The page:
CAMPBELL, Calif., Jan. 23, 2019 – Imperative Care, Inc., a company singularly dedicated to finding answers to unsolved problems in stroke, today announced U.S. Food and Drug Administration (FDA) 510(k) clearance of its first family of access catheters, designed to deliver interventional treatments during minimally invasive neurovascular procedures for aneurysms, stroke and other brain blood vessel conditions.
“Recognizing the significant need to elevate the standard of patient therapeutics in stroke, Imperative Care was founded to become the comprehensive stroke company innovating across the entire continuum of care,” said Fred Khosravi, Imperative Care’s founding chairman and CEO, and the co-founder and co-managing director of Incept LLC. “Our approach is informed by a unique clinical perspective, along with a keen appreciation that this underserved medical category requires a holistic commitment and focus to make better stroke treatment modalities available to more patients around the world.”
Imperative Care is the twenty-first company co-founded by Incept LLC, a medical technology accelerator and development company that has successfully innovated various medical technologies that treat more than a million patients a year globally.
“We are now in a brand new era in stroke treatment. The field has been revolutionized in recent years with more modern imaging modalities, therapeutic technologies, and clinical rigor identifying the importance of the timing of intervention. All of these important advancements have underscored that, as in the treatment of acute myocardial infarctions, improved mechanical solutions to physically open the blocked brain artery will continue to offer clear advantages for improved patient outcomes,” said Imperative Care co-founder L. Nelson “Nick” Hopkins, M.D., who is also founder and chief scientific officer of the Jacobs Institute in Buffalo, New York. “Stroke no longer has to be a death or disability sentence. With new technologies, more patients will be able to return to normal lives following a stroke.”
Imperative Care’s first products are neurovascular access catheters designed to enable smooth, consistent navigation deep into blood vessels of the brain, which can be challenging because of the brain’s highly complex and twisted vascular structure. The catheters are designed to enable physicians to navigate to the treatment site with greater control and flexibility – critical to successful neurovascular procedures, where every minute counts – without sacrificing support or stability. These catheters will be launched at select centers in the United States in the coming months.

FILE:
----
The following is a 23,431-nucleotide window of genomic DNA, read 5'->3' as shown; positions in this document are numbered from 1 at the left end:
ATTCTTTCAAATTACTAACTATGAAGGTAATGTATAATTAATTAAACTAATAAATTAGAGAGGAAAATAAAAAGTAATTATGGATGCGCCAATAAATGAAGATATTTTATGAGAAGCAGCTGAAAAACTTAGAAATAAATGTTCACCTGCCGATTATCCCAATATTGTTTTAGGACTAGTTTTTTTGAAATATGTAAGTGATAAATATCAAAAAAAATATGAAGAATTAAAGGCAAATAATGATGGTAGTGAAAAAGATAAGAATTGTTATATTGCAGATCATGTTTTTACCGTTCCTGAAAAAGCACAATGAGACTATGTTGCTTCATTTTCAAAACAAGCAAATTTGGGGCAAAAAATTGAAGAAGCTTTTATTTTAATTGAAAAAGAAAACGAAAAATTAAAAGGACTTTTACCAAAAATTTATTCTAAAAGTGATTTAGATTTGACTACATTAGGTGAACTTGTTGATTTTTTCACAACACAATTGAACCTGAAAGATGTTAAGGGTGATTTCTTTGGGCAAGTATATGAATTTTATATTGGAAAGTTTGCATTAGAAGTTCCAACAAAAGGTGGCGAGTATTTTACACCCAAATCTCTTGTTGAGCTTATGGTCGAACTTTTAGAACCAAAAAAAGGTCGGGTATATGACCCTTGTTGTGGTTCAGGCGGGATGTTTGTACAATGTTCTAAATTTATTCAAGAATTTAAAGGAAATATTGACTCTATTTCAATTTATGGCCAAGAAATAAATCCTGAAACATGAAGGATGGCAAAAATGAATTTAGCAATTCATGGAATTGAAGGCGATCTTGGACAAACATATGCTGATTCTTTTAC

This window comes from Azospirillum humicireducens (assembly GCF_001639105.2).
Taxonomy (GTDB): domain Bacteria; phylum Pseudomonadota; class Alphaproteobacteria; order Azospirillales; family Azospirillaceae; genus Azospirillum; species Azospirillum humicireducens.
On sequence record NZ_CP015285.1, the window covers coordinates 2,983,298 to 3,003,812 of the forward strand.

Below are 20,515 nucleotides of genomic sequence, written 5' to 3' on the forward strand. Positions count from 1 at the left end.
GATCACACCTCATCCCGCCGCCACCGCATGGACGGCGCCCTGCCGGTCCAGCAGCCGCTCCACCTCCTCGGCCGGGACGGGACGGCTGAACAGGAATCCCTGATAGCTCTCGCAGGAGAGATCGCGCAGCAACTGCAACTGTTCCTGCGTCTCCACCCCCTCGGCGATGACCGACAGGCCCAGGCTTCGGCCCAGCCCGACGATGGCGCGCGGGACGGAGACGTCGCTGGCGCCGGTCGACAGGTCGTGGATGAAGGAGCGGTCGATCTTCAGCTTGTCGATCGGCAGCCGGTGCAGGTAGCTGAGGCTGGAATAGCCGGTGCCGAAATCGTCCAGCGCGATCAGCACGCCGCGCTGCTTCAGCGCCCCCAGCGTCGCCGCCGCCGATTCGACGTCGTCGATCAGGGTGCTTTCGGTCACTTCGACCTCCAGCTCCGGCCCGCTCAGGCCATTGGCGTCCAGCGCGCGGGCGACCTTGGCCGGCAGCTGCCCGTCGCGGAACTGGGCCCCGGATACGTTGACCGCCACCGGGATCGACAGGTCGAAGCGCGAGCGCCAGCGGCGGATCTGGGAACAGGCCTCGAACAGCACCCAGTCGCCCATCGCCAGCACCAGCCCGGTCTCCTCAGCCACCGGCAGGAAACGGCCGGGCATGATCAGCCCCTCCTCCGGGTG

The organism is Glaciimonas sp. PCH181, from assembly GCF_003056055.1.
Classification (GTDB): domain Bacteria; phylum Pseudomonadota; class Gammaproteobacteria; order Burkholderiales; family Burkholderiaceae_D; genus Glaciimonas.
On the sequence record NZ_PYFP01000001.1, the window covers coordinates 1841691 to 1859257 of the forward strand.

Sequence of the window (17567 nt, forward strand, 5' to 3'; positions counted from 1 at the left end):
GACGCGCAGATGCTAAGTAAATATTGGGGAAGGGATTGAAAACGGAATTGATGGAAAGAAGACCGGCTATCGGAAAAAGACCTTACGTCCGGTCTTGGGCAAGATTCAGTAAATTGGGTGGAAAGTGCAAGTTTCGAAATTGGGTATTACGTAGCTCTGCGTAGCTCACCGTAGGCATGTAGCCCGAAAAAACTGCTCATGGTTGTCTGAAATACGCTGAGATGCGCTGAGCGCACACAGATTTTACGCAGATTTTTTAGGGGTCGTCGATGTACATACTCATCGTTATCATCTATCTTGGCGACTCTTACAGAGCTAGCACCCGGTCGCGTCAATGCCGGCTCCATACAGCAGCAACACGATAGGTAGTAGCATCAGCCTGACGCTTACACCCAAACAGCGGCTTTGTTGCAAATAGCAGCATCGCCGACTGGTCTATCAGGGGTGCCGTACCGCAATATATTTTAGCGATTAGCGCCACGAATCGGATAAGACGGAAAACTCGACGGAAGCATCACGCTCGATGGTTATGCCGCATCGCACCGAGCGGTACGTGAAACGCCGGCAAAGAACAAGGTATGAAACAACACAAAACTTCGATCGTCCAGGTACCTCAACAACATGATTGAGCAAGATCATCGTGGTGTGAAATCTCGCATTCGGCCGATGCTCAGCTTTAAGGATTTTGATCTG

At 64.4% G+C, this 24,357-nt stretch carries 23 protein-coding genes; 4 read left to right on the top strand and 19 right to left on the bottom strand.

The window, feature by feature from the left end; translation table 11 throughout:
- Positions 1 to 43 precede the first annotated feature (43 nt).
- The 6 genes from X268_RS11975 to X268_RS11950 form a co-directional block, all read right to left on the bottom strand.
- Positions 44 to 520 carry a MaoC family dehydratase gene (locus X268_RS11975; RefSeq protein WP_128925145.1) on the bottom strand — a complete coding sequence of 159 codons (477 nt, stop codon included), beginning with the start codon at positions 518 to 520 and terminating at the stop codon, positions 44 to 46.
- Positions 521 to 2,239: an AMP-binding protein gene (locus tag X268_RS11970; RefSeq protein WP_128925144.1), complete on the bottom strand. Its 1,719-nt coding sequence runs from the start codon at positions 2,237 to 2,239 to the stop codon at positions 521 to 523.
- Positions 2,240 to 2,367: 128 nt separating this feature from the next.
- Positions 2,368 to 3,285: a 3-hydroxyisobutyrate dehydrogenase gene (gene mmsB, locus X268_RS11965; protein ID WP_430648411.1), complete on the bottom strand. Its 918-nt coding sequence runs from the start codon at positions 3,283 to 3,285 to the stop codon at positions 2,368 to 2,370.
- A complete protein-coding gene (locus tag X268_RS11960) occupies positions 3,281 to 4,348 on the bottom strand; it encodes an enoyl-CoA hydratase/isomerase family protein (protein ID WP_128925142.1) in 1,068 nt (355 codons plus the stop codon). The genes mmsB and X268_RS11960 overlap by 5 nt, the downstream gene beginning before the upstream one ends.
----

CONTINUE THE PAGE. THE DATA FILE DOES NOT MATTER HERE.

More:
“Getting to the brain is the necessary and first step in any procedure. Imperative Care’s new access catheters are designed to provide a platform that facilitates easier navigation through complex vasculature. This should help physicians treat patients more quickly, giving them the best chance at an optimal recovery,” said Reade De Leacy, M.D., assistant professor of Neurosurgery and Radiology, and site director of Cerebrovascular Services at Mount Sinai Queens, who performed the first clinical case.
Imperative Care is also developing a pipeline of technologies designed to help clinicians improve the effectiveness and speed of acute stroke treatment, with the goal of enabling better patient outcomes. The company’s near-term pipeline includes an aspiration treatment catheter designed to facilitate rapid clot removal.
About Imperative Care, Inc.
Based in Campbell, Calif., Imperative Care is speeding new answers to stroke by developing a portfolio of innovative solutions to address the vast and urgent unmet needs in stroke care. The company is singularly dedicated to improving the way stroke is treated by advancing medical technology, equipping healthcare providers to evolve best practices and elevate the standard of care for stroke patients. For more information, visithttp://www.imperativecare.com/.
Dr. De Leacy is a paid consultant for Imperative Care, Inc.
Company Founded with Mission to Give Stroke Patients the Best Chance for Optimal Recovery